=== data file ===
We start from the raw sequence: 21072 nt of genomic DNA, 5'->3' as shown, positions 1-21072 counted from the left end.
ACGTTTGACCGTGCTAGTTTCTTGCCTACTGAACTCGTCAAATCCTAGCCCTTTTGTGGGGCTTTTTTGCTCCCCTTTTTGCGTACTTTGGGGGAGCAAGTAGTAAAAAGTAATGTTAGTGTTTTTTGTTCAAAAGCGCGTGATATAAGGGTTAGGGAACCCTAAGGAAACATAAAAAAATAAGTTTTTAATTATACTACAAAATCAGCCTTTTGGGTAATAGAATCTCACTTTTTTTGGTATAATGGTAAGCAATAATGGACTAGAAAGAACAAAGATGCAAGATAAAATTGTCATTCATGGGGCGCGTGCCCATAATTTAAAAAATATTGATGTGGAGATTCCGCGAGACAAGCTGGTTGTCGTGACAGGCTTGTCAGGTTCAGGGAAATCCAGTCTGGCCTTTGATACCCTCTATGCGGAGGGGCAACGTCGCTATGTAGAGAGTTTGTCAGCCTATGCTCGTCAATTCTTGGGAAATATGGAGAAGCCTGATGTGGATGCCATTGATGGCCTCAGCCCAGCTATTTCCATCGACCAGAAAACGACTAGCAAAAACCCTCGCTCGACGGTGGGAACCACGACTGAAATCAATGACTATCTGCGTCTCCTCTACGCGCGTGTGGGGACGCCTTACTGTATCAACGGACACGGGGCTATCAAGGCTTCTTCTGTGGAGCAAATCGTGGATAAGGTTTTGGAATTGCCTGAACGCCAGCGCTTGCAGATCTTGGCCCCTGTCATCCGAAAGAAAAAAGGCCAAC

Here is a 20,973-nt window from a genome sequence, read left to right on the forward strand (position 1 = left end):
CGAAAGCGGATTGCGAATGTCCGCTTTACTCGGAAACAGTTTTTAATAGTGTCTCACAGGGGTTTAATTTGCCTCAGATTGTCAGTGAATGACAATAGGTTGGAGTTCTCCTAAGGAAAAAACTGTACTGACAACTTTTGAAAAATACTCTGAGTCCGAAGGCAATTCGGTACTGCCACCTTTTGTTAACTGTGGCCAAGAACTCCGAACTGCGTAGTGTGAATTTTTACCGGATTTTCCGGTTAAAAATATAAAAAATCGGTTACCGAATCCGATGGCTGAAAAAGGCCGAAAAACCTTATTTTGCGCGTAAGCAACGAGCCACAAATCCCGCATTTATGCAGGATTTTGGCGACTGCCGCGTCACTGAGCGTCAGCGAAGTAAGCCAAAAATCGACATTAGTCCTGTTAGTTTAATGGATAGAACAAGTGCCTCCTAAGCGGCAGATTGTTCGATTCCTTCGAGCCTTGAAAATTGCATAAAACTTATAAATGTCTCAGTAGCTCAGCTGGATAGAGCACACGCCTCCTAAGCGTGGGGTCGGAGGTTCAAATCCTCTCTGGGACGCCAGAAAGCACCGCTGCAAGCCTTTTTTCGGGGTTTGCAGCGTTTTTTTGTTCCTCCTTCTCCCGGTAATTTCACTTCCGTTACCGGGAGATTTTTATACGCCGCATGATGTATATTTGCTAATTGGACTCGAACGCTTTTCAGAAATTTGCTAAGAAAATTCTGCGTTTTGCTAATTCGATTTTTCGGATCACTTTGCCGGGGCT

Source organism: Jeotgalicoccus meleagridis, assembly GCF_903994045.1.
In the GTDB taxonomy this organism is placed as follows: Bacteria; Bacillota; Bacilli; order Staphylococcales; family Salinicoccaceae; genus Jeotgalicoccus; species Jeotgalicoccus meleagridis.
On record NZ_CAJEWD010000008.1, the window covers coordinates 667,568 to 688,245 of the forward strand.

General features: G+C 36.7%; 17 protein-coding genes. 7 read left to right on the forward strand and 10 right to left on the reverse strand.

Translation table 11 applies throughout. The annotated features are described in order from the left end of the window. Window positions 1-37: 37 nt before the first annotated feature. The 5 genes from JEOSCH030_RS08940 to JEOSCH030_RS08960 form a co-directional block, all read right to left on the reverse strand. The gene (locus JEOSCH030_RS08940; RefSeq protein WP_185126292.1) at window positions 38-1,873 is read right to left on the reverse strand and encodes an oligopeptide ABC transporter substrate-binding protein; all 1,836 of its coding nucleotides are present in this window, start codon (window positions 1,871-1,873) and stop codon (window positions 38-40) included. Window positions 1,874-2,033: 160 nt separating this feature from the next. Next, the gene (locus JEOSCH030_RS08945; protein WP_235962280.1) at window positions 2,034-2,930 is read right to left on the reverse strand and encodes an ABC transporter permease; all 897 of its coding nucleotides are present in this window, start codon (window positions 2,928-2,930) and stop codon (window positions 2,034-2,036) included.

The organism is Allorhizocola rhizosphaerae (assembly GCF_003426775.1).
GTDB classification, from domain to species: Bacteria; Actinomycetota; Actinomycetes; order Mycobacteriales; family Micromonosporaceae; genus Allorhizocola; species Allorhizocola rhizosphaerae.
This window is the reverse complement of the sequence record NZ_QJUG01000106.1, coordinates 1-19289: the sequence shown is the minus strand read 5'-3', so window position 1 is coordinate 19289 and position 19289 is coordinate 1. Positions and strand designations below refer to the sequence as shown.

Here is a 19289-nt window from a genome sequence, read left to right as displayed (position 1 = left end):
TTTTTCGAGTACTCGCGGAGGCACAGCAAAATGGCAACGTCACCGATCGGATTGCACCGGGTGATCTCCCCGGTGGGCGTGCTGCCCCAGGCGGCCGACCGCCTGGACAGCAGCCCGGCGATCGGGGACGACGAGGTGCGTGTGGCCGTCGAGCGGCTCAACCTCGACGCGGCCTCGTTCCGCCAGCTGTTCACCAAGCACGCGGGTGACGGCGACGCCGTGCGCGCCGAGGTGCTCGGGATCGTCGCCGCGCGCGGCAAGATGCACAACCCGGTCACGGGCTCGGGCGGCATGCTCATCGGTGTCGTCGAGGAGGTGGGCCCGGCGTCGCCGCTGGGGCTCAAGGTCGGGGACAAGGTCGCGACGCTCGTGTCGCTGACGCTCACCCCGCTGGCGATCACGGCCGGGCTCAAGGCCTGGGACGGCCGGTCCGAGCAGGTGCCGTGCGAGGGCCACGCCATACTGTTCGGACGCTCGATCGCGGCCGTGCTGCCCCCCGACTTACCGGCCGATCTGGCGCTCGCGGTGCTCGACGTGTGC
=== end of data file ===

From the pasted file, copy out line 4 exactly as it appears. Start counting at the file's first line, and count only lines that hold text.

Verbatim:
CGAAAGCGGATTGCGAATGTCCGCTTTACTCGGAAACAGTTTTTAATAGTGTCTCACAGGGGTTTAATTTGCCTCAGATTGTCAGTGAATGACAATAGGTTGGAGTTCTCCTAAGGAAAAAACTGTACTGACAACTTTTGAAAAATACTCTGAGTCCGAAGGCAATTCGGTACTGCCACCTTTTGTTAACTGTGGCCAAGAACTCCGAACTGCGTAGTGTGAATTTTTACCGGATTTTCCGGTTAAAAATATAAAAAATCGGTTACCGAATCCGATGGCTGAAAAAGGCCGAAAAACCTTATTTTGCGCGTAAGCAACGAGCCACAAATCCCGCATTTATGCAGGATTTTGGCGACTGCCGCGTCACTGAGCGTCAGCGAAGTAAGCCAAAAATCGACATTAGTCCTGTTAGTTTAATGGATAGAACAAGTGCCTCCTAAGCGGCAGATTGTTCGATTCCTTCGAGCCTTGAAAATTGCATAAAACTTATAAATGTCTCAGTAGCTCAGCTGGATAGAGCACACGCCTCCTAAGCGTGGGGTCGGAGGTTCAAATCCTCTCTGGGACGCCAGAAAGCACCGCTGCAAGCCTTTTTTCGGGGTTTGCAGCGTTTTTTTGTTCCTCCTTCTCCCGGTAATTTCACTTCCGTTACCGGGAGATTTTTATACGCCGCATGATGTATATTTGCTAATTGGACTCGAACGCTTTTCAGAAATTTGCTAAGAAAATTCTGCGTTTTGCTAATTCGATTTTTCGGATCACTTTGCCGGGGCT